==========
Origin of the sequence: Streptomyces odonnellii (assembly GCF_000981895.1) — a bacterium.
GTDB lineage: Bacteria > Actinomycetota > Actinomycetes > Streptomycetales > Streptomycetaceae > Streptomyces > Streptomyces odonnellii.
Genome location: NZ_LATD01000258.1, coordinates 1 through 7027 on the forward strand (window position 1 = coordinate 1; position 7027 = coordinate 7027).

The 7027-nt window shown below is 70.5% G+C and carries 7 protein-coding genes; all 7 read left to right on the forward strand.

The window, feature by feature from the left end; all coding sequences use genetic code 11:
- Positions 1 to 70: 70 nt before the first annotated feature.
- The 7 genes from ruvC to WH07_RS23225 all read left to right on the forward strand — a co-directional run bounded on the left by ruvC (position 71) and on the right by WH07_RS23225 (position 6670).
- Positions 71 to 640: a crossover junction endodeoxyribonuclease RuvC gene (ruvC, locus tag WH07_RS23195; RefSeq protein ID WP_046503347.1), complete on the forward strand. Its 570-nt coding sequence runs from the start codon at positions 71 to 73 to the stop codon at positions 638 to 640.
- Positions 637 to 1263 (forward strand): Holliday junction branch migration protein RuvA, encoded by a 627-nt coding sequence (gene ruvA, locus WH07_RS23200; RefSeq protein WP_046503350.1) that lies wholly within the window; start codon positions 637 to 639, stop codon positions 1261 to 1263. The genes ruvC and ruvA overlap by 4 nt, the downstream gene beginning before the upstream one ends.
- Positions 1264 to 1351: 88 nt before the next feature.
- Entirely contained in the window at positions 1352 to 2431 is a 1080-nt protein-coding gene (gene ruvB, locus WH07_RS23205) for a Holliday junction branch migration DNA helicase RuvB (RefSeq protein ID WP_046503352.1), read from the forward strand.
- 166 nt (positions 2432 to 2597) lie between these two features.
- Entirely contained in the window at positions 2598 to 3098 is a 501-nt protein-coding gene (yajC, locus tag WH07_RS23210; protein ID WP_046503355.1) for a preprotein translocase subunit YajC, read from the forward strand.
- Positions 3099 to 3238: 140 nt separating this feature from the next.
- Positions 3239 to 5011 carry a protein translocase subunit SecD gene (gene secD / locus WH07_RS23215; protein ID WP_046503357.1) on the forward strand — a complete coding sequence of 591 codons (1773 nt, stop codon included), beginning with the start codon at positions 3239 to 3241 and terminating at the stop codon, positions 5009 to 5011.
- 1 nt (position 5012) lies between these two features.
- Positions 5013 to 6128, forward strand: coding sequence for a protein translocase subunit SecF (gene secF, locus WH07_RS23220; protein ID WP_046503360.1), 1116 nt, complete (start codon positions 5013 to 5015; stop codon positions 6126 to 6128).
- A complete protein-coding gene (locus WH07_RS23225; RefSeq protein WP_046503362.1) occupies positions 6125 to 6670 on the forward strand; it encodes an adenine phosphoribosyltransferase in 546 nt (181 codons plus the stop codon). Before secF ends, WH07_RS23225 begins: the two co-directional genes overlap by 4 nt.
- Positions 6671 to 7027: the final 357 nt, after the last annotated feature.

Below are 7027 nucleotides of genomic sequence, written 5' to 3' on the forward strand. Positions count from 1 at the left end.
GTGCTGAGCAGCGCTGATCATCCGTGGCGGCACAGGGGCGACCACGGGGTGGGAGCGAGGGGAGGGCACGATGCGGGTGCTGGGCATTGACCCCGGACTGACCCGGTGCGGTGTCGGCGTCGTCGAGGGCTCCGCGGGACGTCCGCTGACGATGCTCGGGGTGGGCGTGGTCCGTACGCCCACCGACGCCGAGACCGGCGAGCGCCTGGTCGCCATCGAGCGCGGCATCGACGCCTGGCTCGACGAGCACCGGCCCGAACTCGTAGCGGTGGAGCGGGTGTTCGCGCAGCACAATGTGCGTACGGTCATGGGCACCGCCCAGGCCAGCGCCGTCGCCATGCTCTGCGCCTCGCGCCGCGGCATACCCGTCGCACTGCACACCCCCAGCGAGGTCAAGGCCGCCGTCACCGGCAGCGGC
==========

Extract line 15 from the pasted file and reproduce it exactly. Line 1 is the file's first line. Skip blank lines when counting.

- Positions 3239 to 5011 carry a protein translocase subunit SecD gene (gene secD / locus WH07_RS23215; protein ID WP_046503357.1) on the forward strand — a complete coding sequence of 591 codons (1773 nt, stop codon included), beginning with the start codon at positions 3239 to 3241 and terminating at the stop codon, positions 5009 to 5011.